Predatory and suspension feeding of the copepod Acartia tonsa in turbulent environments

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Abstract

The copepod Acartia tonsa exhibits 2 different feeding modes: When feeding on small phytoplankton cells it sets up a feeding current and acts as a suspension feeder; when feeding on motile prey it acts as an ambush feeder. We examined experimentally the effects of small-scale turbulence on feeding rates in these 2 modes. The different feeding behaviours were triggered by offering the copepods diatoms Thalassiosira weissflogii and ciliates Strombidium sulcatum, respectively. Turbulence at 5 different intensities (energy dissipation rate, epsilon, between 4 x 10(-3) and 3.7 x 10(1) cm(2) s(-3)) was generated by an oscillating grid. In ambush feeding mode, low (realistic) intensities of turbulence (epsilon = 10(-3) to 10(-2) cm(2) s(- 3)) enhanced clearance rates by up to a factor of 4 above those observed in calm water. Higher intensities of turbulence (epsilon = 10(-1) to 10(1) cm(2) s(-3)) resulted in a depression of clearance rates, although the rates were still significantly higher than those observed in calm water. The depression of clearance rates at high turbulence intensities was due partly to a decline in capture success, but mainly to a decrease in reactive distance, because turbulence interferes with prey perception by disturbing the hydrodynamical signal generated by motile prey. The negative effects were evident only at turbulence intensities exceeding those normally encountered by A. tonsa in its natural habitat. In suspension feeding mode, low intensities of ambient turbulence (epsilon = 10(-3) to 10(-2) cm(2) s(-3)) had negligible effects on clearance rates, while at higher turbulence intensities (epsilon = 10(-1) to 10(1) cm(2) s(-3)) we observed a negative effect (depression of clearance rate). The negative effects become evident when ambient turbulent fluid shear approaches the maximum shear rate of the copepod's feeding current, and we hypothesize that at these intensities the feeding current is eroded. Again the negative effects were observed only al turbulence intensities higher than those typically experienced by A. tonsa in the sea. The differential response to turbulence of the 2 feeding behaviours, including the negative effects, were accurately predicted by encounter rate and feeding behaviour models proposed by Kiorboe and Saiz (1995; Mar Ecol Frog Ser 122:135-145). Because feeding behaviour is specific to the prey (phytoplankton vs motile prey), and because ambush- mode feeding is much more dependent on turbulence than suspension-mode feeding, our findings suggest that prey selection in A, tonsa may be partly governed by turbulence in the ocean. This may explain why microzooplankton at times dominates the diet of A. tonsa and other copepods, even though it is numerically scarce relative to phytoplankton in the environment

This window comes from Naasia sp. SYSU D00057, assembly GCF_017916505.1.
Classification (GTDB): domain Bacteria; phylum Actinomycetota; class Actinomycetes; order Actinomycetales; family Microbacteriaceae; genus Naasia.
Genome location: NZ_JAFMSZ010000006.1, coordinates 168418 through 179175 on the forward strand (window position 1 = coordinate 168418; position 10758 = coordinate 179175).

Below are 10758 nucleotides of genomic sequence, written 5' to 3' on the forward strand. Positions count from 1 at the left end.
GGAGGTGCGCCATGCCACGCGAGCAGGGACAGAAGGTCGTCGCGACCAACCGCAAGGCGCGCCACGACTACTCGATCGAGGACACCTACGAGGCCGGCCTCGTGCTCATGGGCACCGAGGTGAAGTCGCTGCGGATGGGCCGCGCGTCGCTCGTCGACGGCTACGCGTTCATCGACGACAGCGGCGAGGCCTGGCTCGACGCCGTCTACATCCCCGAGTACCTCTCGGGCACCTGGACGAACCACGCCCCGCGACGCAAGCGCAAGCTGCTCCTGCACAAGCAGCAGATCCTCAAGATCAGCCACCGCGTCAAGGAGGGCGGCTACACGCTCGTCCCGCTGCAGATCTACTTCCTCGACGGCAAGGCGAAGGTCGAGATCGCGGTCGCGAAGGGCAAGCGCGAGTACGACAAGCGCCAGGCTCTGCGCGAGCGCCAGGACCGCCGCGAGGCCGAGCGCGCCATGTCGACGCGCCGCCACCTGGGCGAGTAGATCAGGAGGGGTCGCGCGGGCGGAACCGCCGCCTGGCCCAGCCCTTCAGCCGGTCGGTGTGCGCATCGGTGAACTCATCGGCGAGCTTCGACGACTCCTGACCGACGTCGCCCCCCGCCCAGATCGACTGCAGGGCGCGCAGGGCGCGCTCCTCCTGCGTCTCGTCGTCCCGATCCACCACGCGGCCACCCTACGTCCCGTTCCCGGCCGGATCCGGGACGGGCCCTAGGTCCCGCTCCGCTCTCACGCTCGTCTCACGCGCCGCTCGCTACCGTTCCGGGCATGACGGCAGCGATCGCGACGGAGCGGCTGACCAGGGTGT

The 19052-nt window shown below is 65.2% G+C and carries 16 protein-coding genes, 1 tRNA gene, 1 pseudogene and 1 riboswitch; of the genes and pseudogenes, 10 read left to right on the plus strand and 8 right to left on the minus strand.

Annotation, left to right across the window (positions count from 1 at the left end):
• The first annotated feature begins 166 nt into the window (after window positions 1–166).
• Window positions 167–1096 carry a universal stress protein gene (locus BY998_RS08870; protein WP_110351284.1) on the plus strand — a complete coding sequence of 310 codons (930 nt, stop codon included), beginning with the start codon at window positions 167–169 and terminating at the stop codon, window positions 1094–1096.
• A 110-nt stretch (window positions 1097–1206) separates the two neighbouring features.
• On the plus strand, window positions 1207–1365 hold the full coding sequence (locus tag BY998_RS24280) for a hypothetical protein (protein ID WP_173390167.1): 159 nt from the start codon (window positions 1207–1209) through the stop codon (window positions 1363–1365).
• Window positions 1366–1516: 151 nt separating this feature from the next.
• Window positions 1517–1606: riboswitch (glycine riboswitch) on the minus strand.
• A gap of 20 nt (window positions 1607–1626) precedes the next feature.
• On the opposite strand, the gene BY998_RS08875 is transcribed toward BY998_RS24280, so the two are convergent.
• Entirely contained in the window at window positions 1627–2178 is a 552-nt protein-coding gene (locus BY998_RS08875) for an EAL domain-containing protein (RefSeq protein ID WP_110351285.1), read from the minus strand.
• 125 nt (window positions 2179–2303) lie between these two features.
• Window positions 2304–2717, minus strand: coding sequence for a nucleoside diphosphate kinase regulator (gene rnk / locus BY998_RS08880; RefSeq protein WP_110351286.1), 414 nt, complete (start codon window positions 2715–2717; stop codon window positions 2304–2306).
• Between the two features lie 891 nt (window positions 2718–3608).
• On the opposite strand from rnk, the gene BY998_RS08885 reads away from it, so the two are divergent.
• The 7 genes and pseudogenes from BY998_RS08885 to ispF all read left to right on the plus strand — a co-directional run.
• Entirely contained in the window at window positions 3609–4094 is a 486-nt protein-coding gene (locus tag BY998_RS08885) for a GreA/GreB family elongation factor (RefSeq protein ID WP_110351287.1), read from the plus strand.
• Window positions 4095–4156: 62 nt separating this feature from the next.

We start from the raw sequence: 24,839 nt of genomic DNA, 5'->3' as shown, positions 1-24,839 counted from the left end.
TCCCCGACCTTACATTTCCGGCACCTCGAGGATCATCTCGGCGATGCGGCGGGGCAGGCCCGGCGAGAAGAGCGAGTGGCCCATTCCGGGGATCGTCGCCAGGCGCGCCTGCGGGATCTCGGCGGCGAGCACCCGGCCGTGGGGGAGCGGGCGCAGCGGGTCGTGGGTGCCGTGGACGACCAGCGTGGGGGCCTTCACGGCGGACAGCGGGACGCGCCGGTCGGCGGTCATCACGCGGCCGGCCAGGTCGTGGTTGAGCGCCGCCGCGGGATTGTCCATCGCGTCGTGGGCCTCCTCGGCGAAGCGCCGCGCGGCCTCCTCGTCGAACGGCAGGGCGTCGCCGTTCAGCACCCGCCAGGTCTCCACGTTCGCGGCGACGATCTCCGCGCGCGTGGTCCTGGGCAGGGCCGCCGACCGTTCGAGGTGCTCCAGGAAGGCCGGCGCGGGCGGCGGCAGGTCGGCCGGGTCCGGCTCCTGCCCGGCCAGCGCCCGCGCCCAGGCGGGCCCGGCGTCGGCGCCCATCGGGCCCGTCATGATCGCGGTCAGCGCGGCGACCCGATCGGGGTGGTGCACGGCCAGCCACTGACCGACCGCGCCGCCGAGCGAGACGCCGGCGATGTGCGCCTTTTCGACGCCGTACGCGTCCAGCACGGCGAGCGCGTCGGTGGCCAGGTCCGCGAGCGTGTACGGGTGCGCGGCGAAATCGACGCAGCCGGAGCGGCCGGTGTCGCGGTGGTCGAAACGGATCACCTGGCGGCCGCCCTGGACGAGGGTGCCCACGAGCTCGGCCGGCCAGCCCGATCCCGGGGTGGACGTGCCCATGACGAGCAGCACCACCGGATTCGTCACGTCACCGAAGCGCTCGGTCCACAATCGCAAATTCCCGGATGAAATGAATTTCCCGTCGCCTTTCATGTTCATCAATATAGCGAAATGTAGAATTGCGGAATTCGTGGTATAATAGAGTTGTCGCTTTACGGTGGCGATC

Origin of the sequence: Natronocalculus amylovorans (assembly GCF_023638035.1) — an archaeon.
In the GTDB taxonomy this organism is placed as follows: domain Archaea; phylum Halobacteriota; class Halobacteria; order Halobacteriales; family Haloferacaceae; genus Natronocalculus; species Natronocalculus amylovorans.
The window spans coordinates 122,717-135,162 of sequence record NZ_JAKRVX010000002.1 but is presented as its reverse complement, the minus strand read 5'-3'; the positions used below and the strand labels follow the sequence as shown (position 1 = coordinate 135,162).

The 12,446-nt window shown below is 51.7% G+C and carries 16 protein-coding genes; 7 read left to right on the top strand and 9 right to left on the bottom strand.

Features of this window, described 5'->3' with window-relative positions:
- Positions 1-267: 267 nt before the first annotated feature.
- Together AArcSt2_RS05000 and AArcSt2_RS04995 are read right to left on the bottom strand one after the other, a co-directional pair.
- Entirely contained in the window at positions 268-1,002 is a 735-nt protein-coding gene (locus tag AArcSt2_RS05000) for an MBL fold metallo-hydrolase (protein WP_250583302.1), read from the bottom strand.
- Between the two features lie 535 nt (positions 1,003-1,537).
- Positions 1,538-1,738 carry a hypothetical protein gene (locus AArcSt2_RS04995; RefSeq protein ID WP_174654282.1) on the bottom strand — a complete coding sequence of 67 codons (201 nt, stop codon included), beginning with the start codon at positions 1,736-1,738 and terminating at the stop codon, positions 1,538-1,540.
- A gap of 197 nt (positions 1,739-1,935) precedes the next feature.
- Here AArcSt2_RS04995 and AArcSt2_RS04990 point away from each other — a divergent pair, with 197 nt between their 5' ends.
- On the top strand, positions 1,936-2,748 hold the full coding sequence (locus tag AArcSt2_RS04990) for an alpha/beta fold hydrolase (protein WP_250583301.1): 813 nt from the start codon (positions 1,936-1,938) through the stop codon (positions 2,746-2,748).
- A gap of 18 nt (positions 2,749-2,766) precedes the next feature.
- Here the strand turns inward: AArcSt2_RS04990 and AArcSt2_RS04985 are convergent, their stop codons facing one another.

Original languageEnglish
JournalMarine Ecology - Progress Series
Volume122
Issue number1-3
Pages (from-to)147-158
ISSN0171-8630
DOIs
Publication statusPublished - 1995

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